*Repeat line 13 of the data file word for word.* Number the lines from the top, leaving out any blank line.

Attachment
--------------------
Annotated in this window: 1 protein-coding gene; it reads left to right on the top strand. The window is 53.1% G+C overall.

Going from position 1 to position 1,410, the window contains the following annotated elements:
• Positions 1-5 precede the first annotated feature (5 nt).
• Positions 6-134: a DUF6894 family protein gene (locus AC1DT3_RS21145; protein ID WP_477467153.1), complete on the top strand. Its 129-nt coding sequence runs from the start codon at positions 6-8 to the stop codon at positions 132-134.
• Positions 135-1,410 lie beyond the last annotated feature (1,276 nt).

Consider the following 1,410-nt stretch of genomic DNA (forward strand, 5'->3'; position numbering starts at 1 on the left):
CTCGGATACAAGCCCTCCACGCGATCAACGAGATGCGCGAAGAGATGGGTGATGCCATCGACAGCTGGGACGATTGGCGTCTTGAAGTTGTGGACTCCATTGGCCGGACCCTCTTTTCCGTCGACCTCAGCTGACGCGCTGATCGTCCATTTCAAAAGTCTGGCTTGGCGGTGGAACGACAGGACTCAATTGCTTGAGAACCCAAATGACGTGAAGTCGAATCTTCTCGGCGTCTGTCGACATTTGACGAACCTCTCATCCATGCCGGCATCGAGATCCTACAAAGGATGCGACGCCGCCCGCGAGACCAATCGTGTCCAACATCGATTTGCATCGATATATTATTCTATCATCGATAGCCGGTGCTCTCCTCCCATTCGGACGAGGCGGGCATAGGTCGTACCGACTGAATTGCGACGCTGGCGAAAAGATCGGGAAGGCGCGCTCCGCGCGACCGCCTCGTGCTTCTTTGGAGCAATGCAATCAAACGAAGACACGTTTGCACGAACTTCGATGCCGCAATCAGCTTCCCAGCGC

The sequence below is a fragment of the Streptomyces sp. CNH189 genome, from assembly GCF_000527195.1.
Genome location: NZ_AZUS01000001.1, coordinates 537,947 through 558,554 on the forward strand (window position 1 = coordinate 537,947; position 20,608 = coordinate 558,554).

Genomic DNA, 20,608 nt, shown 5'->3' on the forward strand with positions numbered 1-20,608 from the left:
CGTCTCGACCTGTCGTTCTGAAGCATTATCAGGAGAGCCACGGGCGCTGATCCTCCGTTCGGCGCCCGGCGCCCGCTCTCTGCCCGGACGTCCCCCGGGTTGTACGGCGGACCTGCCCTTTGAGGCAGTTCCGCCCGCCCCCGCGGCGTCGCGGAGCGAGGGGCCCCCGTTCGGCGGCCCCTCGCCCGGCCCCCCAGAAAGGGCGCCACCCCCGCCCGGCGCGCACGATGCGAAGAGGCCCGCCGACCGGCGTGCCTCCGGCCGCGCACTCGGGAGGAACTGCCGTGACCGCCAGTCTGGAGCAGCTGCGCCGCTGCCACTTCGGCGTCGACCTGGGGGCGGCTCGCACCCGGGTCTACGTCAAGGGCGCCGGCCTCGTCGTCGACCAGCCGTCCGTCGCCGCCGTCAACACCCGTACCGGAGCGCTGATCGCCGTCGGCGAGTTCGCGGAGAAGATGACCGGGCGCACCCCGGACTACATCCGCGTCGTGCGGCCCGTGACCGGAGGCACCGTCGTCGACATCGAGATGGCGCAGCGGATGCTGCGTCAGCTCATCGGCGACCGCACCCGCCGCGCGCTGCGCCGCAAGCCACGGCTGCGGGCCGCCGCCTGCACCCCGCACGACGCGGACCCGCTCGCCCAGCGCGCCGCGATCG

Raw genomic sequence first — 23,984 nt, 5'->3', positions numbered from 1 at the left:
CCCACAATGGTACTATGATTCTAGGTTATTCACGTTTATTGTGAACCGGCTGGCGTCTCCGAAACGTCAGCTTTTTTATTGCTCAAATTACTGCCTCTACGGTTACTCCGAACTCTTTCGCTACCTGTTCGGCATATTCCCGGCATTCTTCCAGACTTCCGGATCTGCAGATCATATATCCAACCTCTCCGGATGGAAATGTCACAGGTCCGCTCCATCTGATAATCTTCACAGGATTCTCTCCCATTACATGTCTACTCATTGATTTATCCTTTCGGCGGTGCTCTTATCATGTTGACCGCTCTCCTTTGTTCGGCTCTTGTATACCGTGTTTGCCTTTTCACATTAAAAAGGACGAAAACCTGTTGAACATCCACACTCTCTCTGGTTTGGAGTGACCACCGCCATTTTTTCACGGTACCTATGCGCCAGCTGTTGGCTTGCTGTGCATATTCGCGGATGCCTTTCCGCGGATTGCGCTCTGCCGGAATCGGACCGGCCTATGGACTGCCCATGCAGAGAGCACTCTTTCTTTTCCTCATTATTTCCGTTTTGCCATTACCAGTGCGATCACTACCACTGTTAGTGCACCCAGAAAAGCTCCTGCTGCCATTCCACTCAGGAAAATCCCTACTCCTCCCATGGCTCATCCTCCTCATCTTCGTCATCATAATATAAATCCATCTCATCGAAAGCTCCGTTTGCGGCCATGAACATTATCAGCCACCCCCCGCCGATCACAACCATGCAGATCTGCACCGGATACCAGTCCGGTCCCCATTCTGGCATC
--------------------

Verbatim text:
CCCACAATGGTACTATGATTCTAGGTTATTCACGTTTATTGTGAACCGGCTGGCGTCTCCGAAACGTCAGCTTTTTTATTGCTCAAATTACTGCCTCTACGGTTACTCCGAACTCTTTCGCTACCTGTTCGGCATATTCCCGGCATTCTTCCAGACTTCCGGATCTGCAGATCATATATCCAACCTCTCCGGATGGAAATGTCACAGGTCCGCTCCATCTGATAATCTTCACAGGATTCTCTCCCATTACATGTCTACTCATTGATTTATCCTTTCGGCGGTGCTCTTATCATGTTGACCGCTCTCCTTTGTTCGGCTCTTGTATACCGTGTTTGCCTTTTCACATTAAAAAGGACGAAAACCTGTTGAACATCCACACTCTCTCTGGTTTGGAGTGACCACCGCCATTTTTTCACGGTACCTATGCGCCAGCTGTTGGCTTGCTGTGCATATTCGCGGATGCCTTTCCGCGGATTGCGCTCTGCCGGAATCGGACCGGCCTATGGACTGCCCATGCAGAGAGCACTCTTTCTTTTCCTCATTATTTCCGTTTTGCCATTACCAGTGCGATCACTACCACTGTTAGTGCACCCAGAAAAGCTCCTGCTGCCATTCCACTCAGGAAAATCCCTACTCCTCCCATGGCTCATCCTCCTCATCTTCGTCATCATAATATAAATCCATCTCATCGAAAGCTCCGTTTGCGGCCATGAACATTATCAGCCACCCCCCGCCGATCACAACCATGCAGATCTGCACCGGATACCAGTCCGGTCCCCATTCTGGCATC